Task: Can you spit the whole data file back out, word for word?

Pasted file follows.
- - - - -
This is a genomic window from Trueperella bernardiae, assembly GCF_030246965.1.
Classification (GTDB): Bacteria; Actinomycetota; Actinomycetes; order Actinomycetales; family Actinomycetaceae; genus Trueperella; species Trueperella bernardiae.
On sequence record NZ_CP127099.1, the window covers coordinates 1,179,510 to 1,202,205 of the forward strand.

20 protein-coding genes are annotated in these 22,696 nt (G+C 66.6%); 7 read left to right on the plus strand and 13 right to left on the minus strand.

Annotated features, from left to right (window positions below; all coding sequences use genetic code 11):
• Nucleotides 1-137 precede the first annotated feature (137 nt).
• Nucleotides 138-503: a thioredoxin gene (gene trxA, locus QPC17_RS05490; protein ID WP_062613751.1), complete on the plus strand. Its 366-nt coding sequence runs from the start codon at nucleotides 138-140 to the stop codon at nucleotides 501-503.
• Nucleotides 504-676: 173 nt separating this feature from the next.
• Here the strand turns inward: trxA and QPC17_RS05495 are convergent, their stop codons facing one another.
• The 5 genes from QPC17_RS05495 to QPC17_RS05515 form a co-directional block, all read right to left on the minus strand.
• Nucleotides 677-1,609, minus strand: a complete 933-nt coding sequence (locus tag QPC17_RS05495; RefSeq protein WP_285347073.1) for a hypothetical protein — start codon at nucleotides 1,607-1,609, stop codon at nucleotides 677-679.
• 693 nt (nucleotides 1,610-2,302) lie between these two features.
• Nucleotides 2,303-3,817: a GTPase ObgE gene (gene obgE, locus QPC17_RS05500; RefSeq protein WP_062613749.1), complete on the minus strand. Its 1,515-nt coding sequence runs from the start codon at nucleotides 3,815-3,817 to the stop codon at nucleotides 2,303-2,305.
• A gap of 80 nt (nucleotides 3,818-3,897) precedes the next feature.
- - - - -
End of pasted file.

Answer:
This is a genomic window from Trueperella bernardiae, assembly GCF_030246965.1.
Classification (GTDB): Bacteria; Actinomycetota; Actinomycetes; order Actinomycetales; family Actinomycetaceae; genus Trueperella; species Trueperella bernardiae.
On sequence record NZ_CP127099.1, the window covers coordinates 1,179,510 to 1,202,205 of the forward strand.

20 protein-coding genes are annotated in these 22,696 nt (G+C 66.6%); 7 read left to right on the plus strand and 13 right to left on the minus strand.

Annotated features, from left to right (window positions below; all coding sequences use genetic code 11):
• Nucleotides 1-137 precede the first annotated feature (137 nt).
• Nucleotides 138-503: a thioredoxin gene (gene trxA, locus QPC17_RS05490; protein ID WP_062613751.1), complete on the plus strand. Its 366-nt coding sequence runs from the start codon at nucleotides 138-140 to the stop codon at nucleotides 501-503.
• Nucleotides 504-676: 173 nt separating this feature from the next.
• Here the strand turns inward: trxA and QPC17_RS05495 are convergent, their stop codons facing one another.
• The 5 genes from QPC17_RS05495 to QPC17_RS05515 form a co-directional block, all read right to left on the minus strand.
• Nucleotides 677-1,609, minus strand: a complete 933-nt coding sequence (locus tag QPC17_RS05495; RefSeq protein WP_285347073.1) for a hypothetical protein — start codon at nucleotides 1,607-1,609, stop codon at nucleotides 677-679.
• 693 nt (nucleotides 1,610-2,302) lie between these two features.
• Nucleotides 2,303-3,817: a GTPase ObgE gene (gene obgE, locus QPC17_RS05500; RefSeq protein WP_062613749.1), complete on the minus strand. Its 1,515-nt coding sequence runs from the start codon at nucleotides 3,815-3,817 to the stop codon at nucleotides 2,303-2,305.
• A gap of 80 nt (nucleotides 3,818-3,897) precedes the next feature.